Differentiation of Streptococcus pneumoniae from Streptococcus mitisStreptococcus oralis by recA-gene-based PCR
Abstract number: P1850
Zbinden A., Köhler N., Bloemberg G.V.
Objectives: 16S rRNA gene analysis is the gold standard for molecular identification of bacteria. However, the discriminatory power of the 16S rRNA-gene is too low to differentiate S. pneumoniae from S. mitis and S. oralis. We propose the recA-gene as additional, more discriminatory target for proper identification to species level.
Methods: A recA-PCR was developed and investigated with a preliminary number of strains. Type strains of S. pneumoniae, S. mitis and S. oralis as well as 18 strains of S. pneumoniae identified by conventional phenotypic methods including colony morphology, susceptibility to optochin and bile solubility, were analysed. With a specific set of recA-primers, a 313-bp fragment of the recA-gene was amplified and sequenced. The recA-sequences were aligned for the search of positions that distinguished those closely related species (molecular signatures). 20 strains formerly identified as belonging to the group S. pneumoniae/mitis/oralis by 16S rRNA-gene sequencing were tested using the recA-PCR for species identification.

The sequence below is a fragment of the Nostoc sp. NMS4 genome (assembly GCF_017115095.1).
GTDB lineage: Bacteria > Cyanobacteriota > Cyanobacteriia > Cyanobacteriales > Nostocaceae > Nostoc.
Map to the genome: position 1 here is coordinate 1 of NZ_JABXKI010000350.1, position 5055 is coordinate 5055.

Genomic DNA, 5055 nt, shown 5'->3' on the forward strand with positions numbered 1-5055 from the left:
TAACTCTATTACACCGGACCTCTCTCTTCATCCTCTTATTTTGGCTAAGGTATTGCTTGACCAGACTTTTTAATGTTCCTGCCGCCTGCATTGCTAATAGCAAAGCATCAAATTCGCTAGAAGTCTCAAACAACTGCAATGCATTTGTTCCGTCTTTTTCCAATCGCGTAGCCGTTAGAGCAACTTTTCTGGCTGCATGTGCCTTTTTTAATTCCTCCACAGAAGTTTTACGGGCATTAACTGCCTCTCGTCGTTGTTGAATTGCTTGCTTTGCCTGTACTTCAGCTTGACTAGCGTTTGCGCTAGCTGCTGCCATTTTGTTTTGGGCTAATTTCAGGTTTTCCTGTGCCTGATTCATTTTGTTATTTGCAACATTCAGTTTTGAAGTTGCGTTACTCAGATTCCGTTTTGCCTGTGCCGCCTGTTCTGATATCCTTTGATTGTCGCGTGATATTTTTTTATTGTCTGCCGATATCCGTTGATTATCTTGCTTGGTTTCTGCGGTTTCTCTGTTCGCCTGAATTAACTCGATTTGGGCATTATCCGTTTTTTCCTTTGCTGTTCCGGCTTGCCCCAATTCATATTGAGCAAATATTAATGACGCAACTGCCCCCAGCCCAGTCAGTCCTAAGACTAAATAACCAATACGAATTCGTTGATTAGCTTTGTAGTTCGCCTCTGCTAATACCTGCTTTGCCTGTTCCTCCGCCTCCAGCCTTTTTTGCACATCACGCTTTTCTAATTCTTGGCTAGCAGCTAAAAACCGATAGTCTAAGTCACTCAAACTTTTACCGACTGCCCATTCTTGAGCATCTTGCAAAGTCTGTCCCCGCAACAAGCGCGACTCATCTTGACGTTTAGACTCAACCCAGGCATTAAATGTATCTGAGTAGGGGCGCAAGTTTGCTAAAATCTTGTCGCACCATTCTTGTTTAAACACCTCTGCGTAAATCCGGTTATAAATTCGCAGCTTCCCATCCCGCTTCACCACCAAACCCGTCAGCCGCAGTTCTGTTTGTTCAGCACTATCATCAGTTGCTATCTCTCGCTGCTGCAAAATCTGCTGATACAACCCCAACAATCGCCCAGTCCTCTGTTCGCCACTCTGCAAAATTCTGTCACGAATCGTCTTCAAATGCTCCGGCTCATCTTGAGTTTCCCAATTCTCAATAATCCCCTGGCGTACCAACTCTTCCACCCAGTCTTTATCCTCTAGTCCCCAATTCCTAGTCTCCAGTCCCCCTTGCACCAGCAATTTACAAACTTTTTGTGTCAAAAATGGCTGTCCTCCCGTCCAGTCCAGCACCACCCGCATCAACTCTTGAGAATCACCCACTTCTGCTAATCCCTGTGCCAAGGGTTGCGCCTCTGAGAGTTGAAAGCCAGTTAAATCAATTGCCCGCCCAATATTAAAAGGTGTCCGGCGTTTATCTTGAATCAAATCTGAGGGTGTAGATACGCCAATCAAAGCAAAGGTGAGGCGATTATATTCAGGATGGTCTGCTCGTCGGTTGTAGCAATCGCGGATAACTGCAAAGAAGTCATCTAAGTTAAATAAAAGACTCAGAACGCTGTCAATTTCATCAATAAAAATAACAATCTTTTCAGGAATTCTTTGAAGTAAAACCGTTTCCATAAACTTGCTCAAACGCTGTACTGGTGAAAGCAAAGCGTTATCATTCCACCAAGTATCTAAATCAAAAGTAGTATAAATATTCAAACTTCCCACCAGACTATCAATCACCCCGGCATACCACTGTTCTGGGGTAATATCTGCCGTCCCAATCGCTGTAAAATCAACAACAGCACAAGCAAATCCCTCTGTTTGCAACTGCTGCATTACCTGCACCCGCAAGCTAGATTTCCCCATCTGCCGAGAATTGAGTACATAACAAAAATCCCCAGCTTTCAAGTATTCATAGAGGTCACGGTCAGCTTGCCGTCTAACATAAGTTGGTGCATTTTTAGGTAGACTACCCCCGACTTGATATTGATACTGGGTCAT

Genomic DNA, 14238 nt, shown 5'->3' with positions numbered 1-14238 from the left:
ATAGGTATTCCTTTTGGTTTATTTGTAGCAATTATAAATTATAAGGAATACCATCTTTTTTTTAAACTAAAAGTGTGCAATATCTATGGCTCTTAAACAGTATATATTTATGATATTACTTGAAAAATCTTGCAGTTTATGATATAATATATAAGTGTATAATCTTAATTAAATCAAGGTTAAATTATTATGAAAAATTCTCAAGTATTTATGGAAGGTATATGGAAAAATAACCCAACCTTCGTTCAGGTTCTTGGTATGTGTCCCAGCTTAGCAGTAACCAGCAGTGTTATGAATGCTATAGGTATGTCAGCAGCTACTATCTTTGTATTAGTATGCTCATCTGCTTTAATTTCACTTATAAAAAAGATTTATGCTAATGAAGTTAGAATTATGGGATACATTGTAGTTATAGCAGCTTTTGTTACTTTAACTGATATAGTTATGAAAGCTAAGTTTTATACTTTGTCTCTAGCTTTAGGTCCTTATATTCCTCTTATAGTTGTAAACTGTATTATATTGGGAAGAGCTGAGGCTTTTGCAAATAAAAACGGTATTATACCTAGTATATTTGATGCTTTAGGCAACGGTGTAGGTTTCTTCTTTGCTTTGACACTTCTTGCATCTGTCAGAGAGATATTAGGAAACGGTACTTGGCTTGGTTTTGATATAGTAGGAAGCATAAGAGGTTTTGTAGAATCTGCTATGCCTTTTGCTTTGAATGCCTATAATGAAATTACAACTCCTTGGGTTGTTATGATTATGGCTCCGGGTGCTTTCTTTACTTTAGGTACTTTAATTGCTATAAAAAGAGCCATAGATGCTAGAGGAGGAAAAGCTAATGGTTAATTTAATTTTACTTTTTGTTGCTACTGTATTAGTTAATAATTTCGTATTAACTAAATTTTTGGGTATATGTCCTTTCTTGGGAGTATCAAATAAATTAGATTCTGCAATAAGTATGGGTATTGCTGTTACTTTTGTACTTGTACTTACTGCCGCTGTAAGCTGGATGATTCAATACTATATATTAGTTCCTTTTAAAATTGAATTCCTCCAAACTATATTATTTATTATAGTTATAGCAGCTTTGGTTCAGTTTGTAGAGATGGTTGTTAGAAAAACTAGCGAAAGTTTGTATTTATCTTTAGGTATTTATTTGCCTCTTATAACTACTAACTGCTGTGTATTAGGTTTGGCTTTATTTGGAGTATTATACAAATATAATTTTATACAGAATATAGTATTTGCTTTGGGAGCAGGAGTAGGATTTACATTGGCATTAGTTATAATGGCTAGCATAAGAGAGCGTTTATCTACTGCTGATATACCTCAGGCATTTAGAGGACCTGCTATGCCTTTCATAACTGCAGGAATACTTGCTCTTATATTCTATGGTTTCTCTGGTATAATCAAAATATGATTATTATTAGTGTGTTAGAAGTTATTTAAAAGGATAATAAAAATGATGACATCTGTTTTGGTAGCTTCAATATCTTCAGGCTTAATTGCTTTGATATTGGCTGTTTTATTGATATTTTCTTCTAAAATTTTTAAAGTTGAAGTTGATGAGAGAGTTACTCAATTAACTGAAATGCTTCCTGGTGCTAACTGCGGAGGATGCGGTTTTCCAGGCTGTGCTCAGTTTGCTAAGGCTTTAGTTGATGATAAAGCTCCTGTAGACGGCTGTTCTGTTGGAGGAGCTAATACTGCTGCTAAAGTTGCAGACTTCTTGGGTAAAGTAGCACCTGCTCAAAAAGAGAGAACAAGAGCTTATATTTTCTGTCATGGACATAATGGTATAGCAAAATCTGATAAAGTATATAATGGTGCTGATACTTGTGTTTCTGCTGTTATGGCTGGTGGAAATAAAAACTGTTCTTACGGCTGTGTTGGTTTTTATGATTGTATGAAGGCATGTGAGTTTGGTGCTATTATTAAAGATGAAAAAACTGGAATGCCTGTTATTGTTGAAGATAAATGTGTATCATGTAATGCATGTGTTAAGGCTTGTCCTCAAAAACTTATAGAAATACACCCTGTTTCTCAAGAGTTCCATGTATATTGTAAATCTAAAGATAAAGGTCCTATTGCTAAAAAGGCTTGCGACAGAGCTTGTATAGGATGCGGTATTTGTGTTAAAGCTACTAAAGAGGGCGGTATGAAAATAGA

Results: Partial recA-gene sequence similarity between the type strains was 95.2% for S. pneumoniae and S. mitis, 91.4% for S. pneumoniae and S. oralis and 91.7% for S. oralis and S. mitis. The recA-sequences of all 18 isolates phenotypically identified as S. pneumoniae showed >99.7% sequence homology to recA-sequences of S. pneumoniae. Within the amplified recA-fragment of the type strains and the 18 S. pneumoniae isolates, we found 7 signature nucleotides specific for S. pneumoniae. Those nucleotides were found in all the S. pneumoniae strains and differed from those of the type strains of S. mitis and S. oralis in every single position.
The recA-sequences of the 20 strains grouped to S. pneumoniae/mitis/oralis revealed <95.9% sequence homology to recA-sequences of S. pneumoniae. Additionally, differentiation from S. pneumoniae according to the 7 specific nucleotide positions was determined for all 20 isolates, the identification of which resulted in S. mitis or oralis.
Conclusion: Our investigations present a more discriminatory molecular tool than the 16S rRNA-gene for proper identification of pneumococci. A recA-gene based PCR and analysis of 7 signature positions within the amplified fragment allowed an accurate differentiation of S. pneumoniae from S. mitis/S. oralis.
|Session name:||Abstracts 20th European Congress of Clinical Microbiology and Infectious Diseases|
|Location:||Vienna, Austria, 10 - 13 April 2010|
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